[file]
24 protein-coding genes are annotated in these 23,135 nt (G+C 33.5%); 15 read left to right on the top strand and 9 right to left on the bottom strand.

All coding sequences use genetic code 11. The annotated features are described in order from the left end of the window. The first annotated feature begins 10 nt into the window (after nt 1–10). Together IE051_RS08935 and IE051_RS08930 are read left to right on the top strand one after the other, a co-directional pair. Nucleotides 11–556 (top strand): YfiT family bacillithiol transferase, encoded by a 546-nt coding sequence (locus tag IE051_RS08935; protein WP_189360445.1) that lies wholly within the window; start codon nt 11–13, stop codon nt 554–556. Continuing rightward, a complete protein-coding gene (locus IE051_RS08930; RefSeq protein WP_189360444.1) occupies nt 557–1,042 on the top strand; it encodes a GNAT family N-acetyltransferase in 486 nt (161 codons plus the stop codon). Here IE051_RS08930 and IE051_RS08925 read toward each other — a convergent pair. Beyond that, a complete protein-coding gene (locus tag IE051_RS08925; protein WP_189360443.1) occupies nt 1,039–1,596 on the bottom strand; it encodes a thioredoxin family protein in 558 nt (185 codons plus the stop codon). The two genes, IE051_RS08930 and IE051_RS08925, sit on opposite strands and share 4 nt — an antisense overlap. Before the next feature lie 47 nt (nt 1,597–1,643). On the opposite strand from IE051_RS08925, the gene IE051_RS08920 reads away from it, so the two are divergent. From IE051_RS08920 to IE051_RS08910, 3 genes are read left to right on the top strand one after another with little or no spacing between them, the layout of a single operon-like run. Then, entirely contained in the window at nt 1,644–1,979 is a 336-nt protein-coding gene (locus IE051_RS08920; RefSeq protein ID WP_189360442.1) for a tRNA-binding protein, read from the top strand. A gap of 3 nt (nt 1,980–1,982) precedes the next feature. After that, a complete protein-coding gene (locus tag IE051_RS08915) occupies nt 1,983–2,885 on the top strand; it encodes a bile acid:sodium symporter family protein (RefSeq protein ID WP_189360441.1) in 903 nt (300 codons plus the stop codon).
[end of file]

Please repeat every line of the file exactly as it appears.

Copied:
24 protein-coding genes are annotated in these 23,135 nt (G+C 33.5%); 15 read left to right on the top strand and 9 right to left on the bottom strand.

All coding sequences use genetic code 11. The annotated features are described in order from the left end of the window. The first annotated feature begins 10 nt into the window (after nt 1–10). Together IE051_RS08935 and IE051_RS08930 are read left to right on the top strand one after the other, a co-directional pair. Nucleotides 11–556 (top strand): YfiT family bacillithiol transferase, encoded by a 546-nt coding sequence (locus tag IE051_RS08935; protein WP_189360445.1) that lies wholly within the window; start codon nt 11–13, stop codon nt 554–556. Continuing rightward, a complete protein-coding gene (locus IE051_RS08930; RefSeq protein WP_189360444.1) occupies nt 557–1,042 on the top strand; it encodes a GNAT family N-acetyltransferase in 486 nt (161 codons plus the stop codon). Here IE051_RS08930 and IE051_RS08925 read toward each other — a convergent pair. Beyond that, a complete protein-coding gene (locus tag IE051_RS08925; protein WP_189360443.1) occupies nt 1,039–1,596 on the bottom strand; it encodes a thioredoxin family protein in 558 nt (185 codons plus the stop codon). The two genes, IE051_RS08930 and IE051_RS08925, sit on opposite strands and share 4 nt — an antisense overlap. Before the next feature lie 47 nt (nt 1,597–1,643). On the opposite strand from IE051_RS08925, the gene IE051_RS08920 reads away from it, so the two are divergent. From IE051_RS08920 to IE051_RS08910, 3 genes are read left to right on the top strand one after another with little or no spacing between them, the layout of a single operon-like run. Then, entirely contained in the window at nt 1,644–1,979 is a 336-nt protein-coding gene (locus IE051_RS08920; RefSeq protein ID WP_189360442.1) for a tRNA-binding protein, read from the top strand. A gap of 3 nt (nt 1,980–1,982) precedes the next feature. After that, a complete protein-coding gene (locus tag IE051_RS08915) occupies nt 1,983–2,885 on the top strand; it encodes a bile acid:sodium symporter family protein (RefSeq protein ID WP_189360441.1) in 903 nt (300 codons plus the stop codon).